Well, now you have an idea of how a cop trying to sort out a domestic dispute feels.
Two nice looking people are telling you that the other one is fibbing. Which one should you believe? Do you want to believe the guy who stumbled a bit with his words even though he has a reputation for being a great speaker or do you want to side with the lady who kept smirking and shaking her head. Why does Johnny Mathes song "A Certain Smile" come to mind at this point?
It was like a political Rorschach test.
If you like Biden, then you will think that he won. If the babe gives you a warm glowing feeling inside, then you will probably think she pulled it off.
To cover this debate going to a neighborhood bar where the columnist used to drink about the same time Neil Armstrong was dropping a crucial word from his most famous quote, the Bus Stop on Union in Frisco, seemed like a good idea. (Herb Caen led the fight to call it San Francisco all his life, but at the very end, I've heard, he relented and sanctioned the slang term Frisco.) The old neighborhood has gone from funky shops to trendy boutiques. The United States has gone from being a country torn apart by Vietnam to one that is being bullied into submission by war mongers.
One guy in the bar said he liked Gov. Palin because he wanted lower taxes and less government. Others seemed to be partial to the Democratic candidate. One guy said it was his understanding that Senator Biden scored a TKO.
It was a sports bar and some folks were cheering quite loudly for the Beavers. OSU was playing Utah, The Phillies were playing Milwaukee, the Dodgers were kicking somebody else all over the place, and the OSU fans were quite loud in their shows of appreciation for a good play.
Hearing the debate in a sports bar was a lot like asking a drowning man if he needed a drink.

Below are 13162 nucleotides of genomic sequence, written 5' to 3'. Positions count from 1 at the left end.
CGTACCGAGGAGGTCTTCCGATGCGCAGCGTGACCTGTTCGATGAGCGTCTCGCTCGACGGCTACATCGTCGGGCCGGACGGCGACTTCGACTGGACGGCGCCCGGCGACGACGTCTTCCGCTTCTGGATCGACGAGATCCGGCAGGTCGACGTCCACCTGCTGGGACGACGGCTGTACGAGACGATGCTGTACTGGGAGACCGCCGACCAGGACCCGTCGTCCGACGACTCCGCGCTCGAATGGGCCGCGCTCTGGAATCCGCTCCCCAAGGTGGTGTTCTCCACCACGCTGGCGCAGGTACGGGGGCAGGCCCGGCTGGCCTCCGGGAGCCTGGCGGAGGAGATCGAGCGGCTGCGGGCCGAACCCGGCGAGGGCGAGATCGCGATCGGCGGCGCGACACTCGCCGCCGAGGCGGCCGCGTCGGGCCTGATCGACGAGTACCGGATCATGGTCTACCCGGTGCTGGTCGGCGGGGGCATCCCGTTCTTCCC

Earlier in the day a computer guy who studies trends and tries to make projections (not predictions) about the future introduced the concept of "the cone of uncertainty" into the conversation. It will be a handy phrase for further evaluations of the candidates and the election which might be decided by the electronic voting machines and, perhaps, some clever schemes for the removal of names from the registration rolls (according to a recent story seen online.)
One fellow in the bar said it was a big plus for Governor Palin that she didn't commit a major gaff and thus could be seen as a victory for her.
College professors are always obsessing about facts and proofs. It's those types of people who will probably say the Senator won.
In Hollywood, looks, style and grace are always the deciding factor. It's not what you say, it's how you say it. Call it the Oscar Wilde factor maybe. On that basis . . . she did look good, didn't she?
Oscar Wilde said: "It is only shallow people who do not judge by appearances." Can you guess which one he would say won the debate?
Now, the disk jockey will play a rather obscure song that was popular in the same bar several decades ago: "Big Bad Bruce." We gotta run. Tomorrow is "Beatnik Museum" day. Have a fog-free week.